Paolo D’Odorico is a Professor of Civil and Environmental Engineering at UC Berkeley. D’Odorico’s research focuses on the role of hydrological processes in the functioning of terrestrial ecosystems. Through the analysis of the soil water balance, he has highlighted important nonlinearities in the coupling between soil moisture dynamics and plant water stress, biogeochemical cycling, land-atmosphere interactions, plant community composition, and soil susceptibility to wind erosion. Using field observations and process-based models, D’Odorico’s research group is investigating new mechanisms of desertification and factors contributing to the resilience of the desert margins. He is also a fellow of the American Meteorological Society, the American Association for Advancement of Science, the American Geophysical Union, and the John Simon Guggenheim Memorial Foundation.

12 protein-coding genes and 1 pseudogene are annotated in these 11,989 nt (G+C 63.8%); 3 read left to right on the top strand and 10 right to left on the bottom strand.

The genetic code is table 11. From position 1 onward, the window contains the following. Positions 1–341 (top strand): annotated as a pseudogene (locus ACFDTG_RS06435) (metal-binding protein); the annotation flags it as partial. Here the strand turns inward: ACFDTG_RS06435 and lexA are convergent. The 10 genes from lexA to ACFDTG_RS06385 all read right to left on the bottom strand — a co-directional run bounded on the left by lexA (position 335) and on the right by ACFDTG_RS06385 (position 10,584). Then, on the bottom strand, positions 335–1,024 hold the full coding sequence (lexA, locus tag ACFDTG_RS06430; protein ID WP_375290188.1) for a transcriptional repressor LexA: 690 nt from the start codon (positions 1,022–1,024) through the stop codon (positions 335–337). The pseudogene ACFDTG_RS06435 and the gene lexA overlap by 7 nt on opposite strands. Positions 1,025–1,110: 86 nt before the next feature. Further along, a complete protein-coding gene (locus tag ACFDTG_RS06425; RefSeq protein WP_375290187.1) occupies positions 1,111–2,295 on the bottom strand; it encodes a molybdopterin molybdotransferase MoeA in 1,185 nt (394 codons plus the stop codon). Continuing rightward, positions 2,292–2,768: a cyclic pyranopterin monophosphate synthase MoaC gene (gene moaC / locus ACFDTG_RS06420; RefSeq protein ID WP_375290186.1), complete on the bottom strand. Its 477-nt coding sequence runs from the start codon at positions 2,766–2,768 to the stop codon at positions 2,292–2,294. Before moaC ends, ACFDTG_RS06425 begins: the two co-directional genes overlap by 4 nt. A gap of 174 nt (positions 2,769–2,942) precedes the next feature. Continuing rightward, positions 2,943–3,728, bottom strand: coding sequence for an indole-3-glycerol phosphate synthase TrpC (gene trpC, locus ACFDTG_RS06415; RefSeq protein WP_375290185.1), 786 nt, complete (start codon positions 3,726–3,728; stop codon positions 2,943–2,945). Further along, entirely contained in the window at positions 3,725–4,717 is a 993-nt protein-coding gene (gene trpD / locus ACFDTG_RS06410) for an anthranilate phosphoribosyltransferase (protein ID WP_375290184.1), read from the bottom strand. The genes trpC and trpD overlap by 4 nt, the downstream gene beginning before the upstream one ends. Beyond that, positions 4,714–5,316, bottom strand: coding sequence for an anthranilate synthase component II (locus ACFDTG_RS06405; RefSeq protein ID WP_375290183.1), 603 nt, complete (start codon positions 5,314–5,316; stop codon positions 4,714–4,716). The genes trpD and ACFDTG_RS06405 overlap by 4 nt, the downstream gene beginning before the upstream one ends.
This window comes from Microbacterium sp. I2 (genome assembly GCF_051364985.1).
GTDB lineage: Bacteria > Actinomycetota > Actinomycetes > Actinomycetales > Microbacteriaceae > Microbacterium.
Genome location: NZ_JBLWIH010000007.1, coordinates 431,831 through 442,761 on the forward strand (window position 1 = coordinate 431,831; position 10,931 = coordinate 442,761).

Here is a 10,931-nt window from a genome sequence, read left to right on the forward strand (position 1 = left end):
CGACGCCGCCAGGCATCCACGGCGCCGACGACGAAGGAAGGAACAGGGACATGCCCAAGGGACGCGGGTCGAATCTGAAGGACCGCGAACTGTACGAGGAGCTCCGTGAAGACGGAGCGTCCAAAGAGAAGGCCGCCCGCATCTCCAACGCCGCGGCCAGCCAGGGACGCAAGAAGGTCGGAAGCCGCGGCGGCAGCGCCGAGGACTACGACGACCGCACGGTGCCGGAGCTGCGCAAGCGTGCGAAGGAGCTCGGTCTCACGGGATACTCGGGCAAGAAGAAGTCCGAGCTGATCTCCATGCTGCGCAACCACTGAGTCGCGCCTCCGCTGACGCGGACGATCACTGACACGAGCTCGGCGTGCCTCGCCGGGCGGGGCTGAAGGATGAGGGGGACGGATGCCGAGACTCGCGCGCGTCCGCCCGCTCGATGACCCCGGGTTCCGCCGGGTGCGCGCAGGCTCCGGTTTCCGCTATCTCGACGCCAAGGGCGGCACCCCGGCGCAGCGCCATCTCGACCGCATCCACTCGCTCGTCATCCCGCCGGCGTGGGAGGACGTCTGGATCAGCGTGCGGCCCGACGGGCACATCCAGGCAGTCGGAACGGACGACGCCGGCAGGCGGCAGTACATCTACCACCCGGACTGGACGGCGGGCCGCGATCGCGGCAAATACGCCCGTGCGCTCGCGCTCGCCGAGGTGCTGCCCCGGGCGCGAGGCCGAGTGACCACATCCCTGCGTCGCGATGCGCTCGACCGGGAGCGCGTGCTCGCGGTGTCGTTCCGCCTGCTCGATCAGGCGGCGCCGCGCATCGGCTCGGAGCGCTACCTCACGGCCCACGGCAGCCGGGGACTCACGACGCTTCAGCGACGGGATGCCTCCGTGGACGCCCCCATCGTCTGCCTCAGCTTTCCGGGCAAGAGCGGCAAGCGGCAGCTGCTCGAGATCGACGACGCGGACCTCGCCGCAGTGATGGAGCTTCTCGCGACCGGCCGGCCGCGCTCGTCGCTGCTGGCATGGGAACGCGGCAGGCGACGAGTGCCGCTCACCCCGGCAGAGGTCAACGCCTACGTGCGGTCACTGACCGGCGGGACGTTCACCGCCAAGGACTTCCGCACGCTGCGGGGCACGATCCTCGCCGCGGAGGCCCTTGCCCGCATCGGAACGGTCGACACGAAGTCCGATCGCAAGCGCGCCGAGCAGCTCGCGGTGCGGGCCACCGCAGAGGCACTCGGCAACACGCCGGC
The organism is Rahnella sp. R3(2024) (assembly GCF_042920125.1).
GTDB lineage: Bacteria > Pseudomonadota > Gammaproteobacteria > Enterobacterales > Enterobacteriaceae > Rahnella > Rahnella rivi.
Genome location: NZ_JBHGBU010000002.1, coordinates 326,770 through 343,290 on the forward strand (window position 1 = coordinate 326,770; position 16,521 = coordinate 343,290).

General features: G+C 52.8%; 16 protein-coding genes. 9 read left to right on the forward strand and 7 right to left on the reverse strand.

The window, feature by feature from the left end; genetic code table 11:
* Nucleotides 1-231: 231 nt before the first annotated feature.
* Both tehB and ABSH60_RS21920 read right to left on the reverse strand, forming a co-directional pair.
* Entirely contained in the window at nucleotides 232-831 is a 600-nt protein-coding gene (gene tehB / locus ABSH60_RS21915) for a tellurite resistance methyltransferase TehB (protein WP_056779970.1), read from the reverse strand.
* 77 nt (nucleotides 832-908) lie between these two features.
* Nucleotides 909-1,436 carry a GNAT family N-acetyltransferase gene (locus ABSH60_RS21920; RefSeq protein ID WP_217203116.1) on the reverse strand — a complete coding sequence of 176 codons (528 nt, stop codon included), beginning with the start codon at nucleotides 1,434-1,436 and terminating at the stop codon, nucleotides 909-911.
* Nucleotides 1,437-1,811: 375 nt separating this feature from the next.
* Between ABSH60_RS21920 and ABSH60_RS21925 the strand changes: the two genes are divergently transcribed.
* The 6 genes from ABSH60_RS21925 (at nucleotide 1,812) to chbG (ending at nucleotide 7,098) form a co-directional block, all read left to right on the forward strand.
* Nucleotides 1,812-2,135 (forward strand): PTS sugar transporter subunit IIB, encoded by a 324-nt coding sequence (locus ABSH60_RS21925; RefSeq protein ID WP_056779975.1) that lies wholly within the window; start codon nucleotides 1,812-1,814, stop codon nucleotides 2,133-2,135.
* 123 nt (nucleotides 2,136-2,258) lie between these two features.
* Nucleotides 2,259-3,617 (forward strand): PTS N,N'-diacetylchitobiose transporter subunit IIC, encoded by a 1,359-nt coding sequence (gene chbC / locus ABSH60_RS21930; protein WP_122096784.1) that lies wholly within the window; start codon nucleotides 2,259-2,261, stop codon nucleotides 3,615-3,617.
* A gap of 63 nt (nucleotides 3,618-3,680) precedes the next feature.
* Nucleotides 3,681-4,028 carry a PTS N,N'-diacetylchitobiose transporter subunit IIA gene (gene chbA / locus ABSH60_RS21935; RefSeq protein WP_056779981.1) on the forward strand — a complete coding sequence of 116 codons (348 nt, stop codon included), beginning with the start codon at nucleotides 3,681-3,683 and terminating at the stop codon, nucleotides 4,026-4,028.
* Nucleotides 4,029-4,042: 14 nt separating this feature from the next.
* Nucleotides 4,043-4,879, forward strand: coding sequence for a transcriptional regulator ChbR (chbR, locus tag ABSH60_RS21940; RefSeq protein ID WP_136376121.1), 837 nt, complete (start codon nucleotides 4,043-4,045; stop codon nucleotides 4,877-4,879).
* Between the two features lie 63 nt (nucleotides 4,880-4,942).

D’Odorico’s research focuses on the role played by positive feedback with the physical environment on the resilience of savannas, dry tropical forests, desert shrublands, freshwater wetlands, mangrove swamps, and seagrass meadows. His work has shown how environmental noise may increase the complexity of ecosystem dynamics by inducing new states, bifurcations, or pattern formation. D’Odorico is currently investigating the globalization of water through virtual water trade and international land investments and its impact on water equity, societal resilience, environmental stewardship, and food security. This research is highlighting the crucial role of water in agriculture and energy production. His research group is focusing in particular on irrigation and the extent to which the local water resources constrain sustainable irrigation across major agricultural regions of the planet both under current and climate change conditions. They are also evaluating the value created by irrigation in agriculture.
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